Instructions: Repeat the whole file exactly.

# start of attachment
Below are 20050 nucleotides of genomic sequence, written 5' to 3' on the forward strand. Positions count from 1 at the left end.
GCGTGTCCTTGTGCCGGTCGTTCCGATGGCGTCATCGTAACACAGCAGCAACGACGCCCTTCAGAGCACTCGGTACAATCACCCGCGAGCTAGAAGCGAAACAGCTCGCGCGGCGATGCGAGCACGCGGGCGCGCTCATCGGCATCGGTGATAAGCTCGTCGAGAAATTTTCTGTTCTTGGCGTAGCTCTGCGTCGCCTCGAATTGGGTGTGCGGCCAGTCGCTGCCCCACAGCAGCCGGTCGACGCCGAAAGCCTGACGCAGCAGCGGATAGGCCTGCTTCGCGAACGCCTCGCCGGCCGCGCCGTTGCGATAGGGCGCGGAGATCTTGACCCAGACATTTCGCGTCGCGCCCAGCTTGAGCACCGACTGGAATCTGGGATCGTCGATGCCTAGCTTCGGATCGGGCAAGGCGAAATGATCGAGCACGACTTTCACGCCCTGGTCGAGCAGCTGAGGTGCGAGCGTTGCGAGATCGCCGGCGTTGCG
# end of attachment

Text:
Below are 20050 nucleotides of genomic sequence, written 5' to 3' on the forward strand. Positions count from 1 at the left end.
GCGTGTCCTTGTGCCGGTCGTTCCGATGGCGTCATCGTAACACAGCAGCAACGACGCCCTTCAGAGCACTCGGTACAATCACCCGCGAGCTAGAAGCGAAACAGCTCGCGCGGCGATGCGAGCACGCGGGCGCGCTCATCGGCATCGGTGATAAGCTCGTCGAGAAATTTTCTGTTCTTGGCGTAGCTCTGCGTCGCCTCGAATTGGGTGTGCGGCCAGTCGCTGCCCCACAGCAGCCGGTCGACGCCGAAAGCCTGACGCAGCAGCGGATAGGCCTGCTTCGCGAACGCCTCGCCGGCCGCGCCGTTGCGATAGGGCGCGGAGATCTTGACCCAGACATTTCGCGTCGCGCCCAGCTTGAGCACCGACTGGAATCTGGGATCGTCGATGCCTAGCTTCGGATCGGGCAAGGCGAAATGATCGAGCACGACTTTCACGCCCTGGTCGAGCAGCTGAGGTGCGAGCGTTGCGAGATCGCCGGCGTTGCG